SMS Pro Aviation Safety Software Blog 4 Airlines & Airports

What Does "Aviation Risk Management" Really Mean?

Posted by Tyler Britton on May 18, 2022 6:00:00 AM

“Aviation Risk Management” Is a Vague Phrase

What Does 'Aviation Risk Management' Really Mean?

It occurred to me recently that the phrase “aviation risk management” gets thrown around in many different contexts, both by myself and anyone else who writes about aviation safety management systems (SMS). While “aviation risk management” gives the impression of being a single, solid idea – something to attain for – in reality, it is a phrase that means many different things depending on the context.

It can be as much:

  • A “thing”;
  • As an adjective;
  • As a process.

Pulling the big ideas together is a critical step in recognizing the strong and weak points of your aviation safety management system. It gives long-term goals to push an SMS implementation towards. And it allows aviation safety management teams to focus energy on specific, definable aspects of safety in their SMS.

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Compliance Is the First Step, Not an End Goal

Becoming compliant is the major goal of any new aviation SMS. It’s a huge first step. In many ways, reaching a healthy level of safety compliance is a strong indicator of a well-implemented SMS, and is a testament to an aviation safety officer’s ability to manage his/her SMS in a specific direction.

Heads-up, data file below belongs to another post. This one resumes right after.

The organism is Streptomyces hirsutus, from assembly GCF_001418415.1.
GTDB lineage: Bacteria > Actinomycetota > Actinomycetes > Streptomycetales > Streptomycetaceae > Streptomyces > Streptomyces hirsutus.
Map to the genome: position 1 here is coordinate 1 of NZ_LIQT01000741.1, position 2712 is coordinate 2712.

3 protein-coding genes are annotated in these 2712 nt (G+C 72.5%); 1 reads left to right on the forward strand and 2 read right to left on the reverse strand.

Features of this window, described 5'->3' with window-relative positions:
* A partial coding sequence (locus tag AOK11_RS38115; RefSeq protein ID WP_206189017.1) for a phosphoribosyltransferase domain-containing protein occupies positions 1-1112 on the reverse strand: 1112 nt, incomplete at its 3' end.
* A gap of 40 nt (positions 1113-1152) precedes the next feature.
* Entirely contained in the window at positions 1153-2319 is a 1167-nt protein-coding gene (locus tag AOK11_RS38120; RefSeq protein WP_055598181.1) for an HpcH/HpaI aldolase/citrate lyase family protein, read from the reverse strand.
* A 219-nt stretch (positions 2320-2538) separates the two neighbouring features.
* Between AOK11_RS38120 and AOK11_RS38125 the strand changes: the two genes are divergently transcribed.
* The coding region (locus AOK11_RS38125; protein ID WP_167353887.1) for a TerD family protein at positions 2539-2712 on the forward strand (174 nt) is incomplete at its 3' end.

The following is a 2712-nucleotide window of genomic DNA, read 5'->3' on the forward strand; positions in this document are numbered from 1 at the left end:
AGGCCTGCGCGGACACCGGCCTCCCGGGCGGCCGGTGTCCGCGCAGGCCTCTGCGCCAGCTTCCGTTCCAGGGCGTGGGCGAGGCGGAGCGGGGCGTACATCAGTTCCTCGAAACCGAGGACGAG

Of course, compliance is only one step in a larger process of aviation safety. Where aviation SMS implementations and safety management get into trouble is accepting Compliance as the overarching end goal. Such a mindset only has the potential to cultivate a prescriptive SMS implementation, rather than a performing one.

Of course, as aviation compliance requirements change, aviation SMS will have to find ways to adapt. However, the point is that in terms of aviation safety, compliance should be curtailed to fit the unique needs of an organization's safety goals and objectives, not the other way around.

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Honest About Complacency

Airport worker

Complacency exists in every program.

Just as SMS risk management processes and activities will never be able to eliminate risks (or should that be the goal), organizations will never be completely rid of complacent front-line employees. Let’s face it, front-line workers have jobs that are:

  • Tough;
  • Often physically demanding;
  • Sometimes boring (which creates stress); and
  • Often rote work.

So it’s no surprise that organizations will have workers – or even struggle with a whole work environment – that are apathetic to any indication of a safety program. What is the difference between this "SMS fad" and a traditional safety program where management had little participation?

From an employee's perspective, when there is a problem, ignoring it or pretending like it’s less of a problem than it actually is seems to be the easiest path. Such attitudes take time to replace and can only stall an aviation SMS's goal of continuous improvement. In this case, the "continuous improvement work" should be safety culture oriented.

Successfully overcoming, converting, or working around complacency in aviation SMS requires that aviation safety management teams be aware and honest about the magnitude of the problem so that they can address it appropriately.